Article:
body • ecology • R. Buckminster Fuller • Gaia • goddesses and goddess images • synergy
Nancy Corson Carter is associate professor in humanities at Eckerd College, St. Petersburg, Florida 33733.
DOI: 10.1111/j.1467-9744.1990.tb00877.x

The Status of the Anomaly in the Feminist God-Talk of Rosemary Reuther by George Alfred James

Scripture, the creeds, and tradition have provided the raw material that theology has attempted to refine. The contribution of much recent theology comes from new insight into these materials by women, blacks, and the Third World, often as examined by analytic tools derived from post-Christian ideologies. The theology of Rosemary Ruether stands out because of her choice of sources, among which she includes documents excoriated as heretical by what she calls the patriarchal orthodoxy of the early Christian church. Because of this it is useful to examine this type of theology in relation to other theological inquiries of recent years. The thesis of this paper is that, in her ability to incorporate source material hitherto regarded as heretical, Ruether has demonstrated the scientific character of this kind of theology.
anomalies • feminist theology • Gnosticism • Nag Hammadi • Rosemary Ruether • theology and science
George Alfred James is assistant professor of philosophy and religion at the University of North Texas, Denton, Texas 76203.
DOI: 10.1111/j.1467-9744.1990.tb00878.x

Six Characteristics of a Postpatriarchal Christianity by Jay McDaniel

Christianity is best understood not as a set of timeless doctrines, but as a historical movement capable of change and growth. In this respect, Christianity is like a science. Heretofore, most instances of Christianity have exhibited certain ways of thinking that, taken as a whole, have led to the subordination of women (and the Earth and animals as well) to men in power. This article describes these ways of thinking, then contrasts six ways of thinking and acting that can inform postpatriarchal Christianity and science.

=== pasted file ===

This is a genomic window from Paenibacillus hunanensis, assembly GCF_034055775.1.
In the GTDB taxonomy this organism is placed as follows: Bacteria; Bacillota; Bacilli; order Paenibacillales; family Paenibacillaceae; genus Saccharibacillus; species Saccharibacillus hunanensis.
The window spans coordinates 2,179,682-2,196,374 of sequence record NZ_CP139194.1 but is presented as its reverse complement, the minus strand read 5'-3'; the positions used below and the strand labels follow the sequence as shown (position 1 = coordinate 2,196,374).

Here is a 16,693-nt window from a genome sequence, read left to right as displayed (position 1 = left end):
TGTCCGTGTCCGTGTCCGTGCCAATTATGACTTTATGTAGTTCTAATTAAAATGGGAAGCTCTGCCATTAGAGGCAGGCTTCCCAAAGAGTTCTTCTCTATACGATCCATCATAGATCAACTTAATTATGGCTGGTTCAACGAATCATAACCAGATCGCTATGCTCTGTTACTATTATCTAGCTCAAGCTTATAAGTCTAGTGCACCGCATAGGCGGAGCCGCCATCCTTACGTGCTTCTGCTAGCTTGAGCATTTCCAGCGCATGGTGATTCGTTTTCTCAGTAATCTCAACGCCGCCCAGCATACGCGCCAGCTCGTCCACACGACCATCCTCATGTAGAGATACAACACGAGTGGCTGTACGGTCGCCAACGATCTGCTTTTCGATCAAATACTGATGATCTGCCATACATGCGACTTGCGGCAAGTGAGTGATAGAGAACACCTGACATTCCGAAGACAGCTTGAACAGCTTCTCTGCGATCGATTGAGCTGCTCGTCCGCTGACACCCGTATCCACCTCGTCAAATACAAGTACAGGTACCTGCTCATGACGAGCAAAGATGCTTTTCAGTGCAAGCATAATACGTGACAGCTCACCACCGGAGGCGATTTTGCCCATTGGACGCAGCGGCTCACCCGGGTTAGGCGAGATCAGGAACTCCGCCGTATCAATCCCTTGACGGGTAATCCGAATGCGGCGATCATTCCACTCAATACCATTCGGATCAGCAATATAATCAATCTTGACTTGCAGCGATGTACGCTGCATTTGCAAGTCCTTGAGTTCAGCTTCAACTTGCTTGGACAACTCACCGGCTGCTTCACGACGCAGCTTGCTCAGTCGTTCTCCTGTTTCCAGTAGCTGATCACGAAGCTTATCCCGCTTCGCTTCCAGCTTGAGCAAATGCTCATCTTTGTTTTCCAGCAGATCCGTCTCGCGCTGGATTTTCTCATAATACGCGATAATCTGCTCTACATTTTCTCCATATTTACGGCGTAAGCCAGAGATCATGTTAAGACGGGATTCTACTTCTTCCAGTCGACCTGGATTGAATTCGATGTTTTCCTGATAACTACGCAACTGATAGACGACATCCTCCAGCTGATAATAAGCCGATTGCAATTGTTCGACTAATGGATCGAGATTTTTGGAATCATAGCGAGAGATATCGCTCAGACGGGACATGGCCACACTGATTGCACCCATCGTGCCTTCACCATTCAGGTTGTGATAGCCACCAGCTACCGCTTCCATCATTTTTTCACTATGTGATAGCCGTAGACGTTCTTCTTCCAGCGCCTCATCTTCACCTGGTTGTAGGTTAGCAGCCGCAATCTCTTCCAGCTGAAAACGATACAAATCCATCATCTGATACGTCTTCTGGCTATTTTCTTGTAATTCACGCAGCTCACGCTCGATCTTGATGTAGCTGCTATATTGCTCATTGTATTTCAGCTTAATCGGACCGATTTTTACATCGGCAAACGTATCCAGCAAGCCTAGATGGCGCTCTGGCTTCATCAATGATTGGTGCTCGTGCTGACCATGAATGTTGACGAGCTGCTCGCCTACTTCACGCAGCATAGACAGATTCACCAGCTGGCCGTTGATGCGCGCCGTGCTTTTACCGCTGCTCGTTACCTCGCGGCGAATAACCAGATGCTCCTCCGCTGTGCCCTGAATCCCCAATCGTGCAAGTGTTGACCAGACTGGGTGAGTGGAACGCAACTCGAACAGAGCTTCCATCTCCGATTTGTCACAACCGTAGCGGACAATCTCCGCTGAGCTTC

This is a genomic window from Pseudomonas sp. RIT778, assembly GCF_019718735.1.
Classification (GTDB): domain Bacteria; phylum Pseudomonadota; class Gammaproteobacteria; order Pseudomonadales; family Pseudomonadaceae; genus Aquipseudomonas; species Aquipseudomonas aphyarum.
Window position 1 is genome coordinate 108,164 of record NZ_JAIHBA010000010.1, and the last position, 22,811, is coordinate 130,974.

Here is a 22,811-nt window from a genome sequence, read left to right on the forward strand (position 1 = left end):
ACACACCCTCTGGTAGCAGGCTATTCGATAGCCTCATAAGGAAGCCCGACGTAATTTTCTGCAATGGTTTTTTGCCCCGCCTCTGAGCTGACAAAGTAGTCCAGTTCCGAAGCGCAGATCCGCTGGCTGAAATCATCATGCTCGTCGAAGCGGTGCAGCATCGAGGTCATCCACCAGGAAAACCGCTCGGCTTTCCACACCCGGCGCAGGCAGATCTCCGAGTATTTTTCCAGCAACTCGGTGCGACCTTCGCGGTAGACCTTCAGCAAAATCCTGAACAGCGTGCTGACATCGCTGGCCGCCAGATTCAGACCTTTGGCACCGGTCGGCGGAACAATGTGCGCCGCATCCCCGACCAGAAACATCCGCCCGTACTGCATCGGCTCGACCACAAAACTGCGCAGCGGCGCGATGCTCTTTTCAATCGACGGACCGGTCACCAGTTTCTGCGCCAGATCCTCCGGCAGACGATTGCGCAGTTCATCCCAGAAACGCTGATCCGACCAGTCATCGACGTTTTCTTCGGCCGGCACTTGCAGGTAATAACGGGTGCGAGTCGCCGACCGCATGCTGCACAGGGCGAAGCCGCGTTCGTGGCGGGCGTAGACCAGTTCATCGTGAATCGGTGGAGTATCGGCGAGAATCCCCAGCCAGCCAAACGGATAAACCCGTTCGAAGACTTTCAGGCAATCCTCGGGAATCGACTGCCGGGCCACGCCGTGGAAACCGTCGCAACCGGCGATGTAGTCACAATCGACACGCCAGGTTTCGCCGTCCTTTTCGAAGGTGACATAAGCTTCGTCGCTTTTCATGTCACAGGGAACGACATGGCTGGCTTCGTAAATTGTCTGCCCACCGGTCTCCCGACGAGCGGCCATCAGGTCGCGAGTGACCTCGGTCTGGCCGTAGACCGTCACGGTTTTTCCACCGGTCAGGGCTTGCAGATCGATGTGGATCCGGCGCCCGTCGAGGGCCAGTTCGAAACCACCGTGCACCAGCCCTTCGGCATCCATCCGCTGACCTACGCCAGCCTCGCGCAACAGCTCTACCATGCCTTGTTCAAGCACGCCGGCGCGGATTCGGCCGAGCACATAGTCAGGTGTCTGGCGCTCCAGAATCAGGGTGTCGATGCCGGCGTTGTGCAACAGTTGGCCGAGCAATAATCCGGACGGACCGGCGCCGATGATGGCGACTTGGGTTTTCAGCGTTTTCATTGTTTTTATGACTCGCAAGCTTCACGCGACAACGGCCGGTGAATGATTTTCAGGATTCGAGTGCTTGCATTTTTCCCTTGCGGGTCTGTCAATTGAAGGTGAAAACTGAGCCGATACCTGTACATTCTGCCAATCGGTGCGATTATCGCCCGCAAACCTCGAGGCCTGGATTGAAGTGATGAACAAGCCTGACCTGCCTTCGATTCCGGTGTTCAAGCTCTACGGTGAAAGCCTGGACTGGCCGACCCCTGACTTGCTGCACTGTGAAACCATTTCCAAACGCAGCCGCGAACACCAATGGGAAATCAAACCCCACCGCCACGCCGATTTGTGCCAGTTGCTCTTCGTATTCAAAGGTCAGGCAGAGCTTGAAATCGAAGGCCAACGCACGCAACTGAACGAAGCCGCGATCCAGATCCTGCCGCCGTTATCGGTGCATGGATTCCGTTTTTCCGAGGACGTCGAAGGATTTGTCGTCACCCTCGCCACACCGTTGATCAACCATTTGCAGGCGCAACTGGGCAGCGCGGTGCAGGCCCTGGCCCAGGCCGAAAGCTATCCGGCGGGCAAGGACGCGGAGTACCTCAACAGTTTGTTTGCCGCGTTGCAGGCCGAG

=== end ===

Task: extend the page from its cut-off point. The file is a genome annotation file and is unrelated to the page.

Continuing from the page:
dualistic thinking • feminist theology • God • nondualistic thinking • postpatriarchal theory • relational power • unilateral power • value-hierarchical thinking • value-pluralistic thinking
Jay McDaniel is director of the Stell Center for the Study of Religion and Philosophy and associate professor of religion at Hendrix College in Conway, Arkansas. He is also on the Working Committee of the Church and Society Subunit of the World Council of Churches. In addition to feminist theologies, his interests include process theology, interreligious dialogue, theologies of ecology, and relations between religion and science.
DOI: 10.1111/j.1467-9744.1990.tb00879.x

Sexuality, Rationality, and Spirituality by Winnifred A. Tomm

Historical progress has largely been described in terms of the power to order social and ecological realities according to the interests of a few. Their concepts, images, and metaphors have transmitted knowledge (both explicit and tacit) that has come to be regarded as received wisdom. This kind of power, which has shaped (as well as described) history, has belonged primarily to men; whereas women’s nature and, accordingly, their power have been defined primarily in terms of sexuality. Men’s control of women’s sexuality is therefore the source of the disqualification of women as free agents—that is, as significant participants in, say, scientific and religious meaning-giving processes. Thus morality requires reevaluation of our assumptions about human nature. Most importantly, it demands that female sexuality be considered within the context of rationality and spirituality.
mitigated relativism • moral agency • power • rationality • sexuality • spirituality
Winnifred A. Tomm is Coordinator and Assistant Professor of Women’s Studies at the University of Alberta, Edmonton, Canada T6G 2E2.
DOI: 10.1111/j.1467-9744.1990.tb00880.x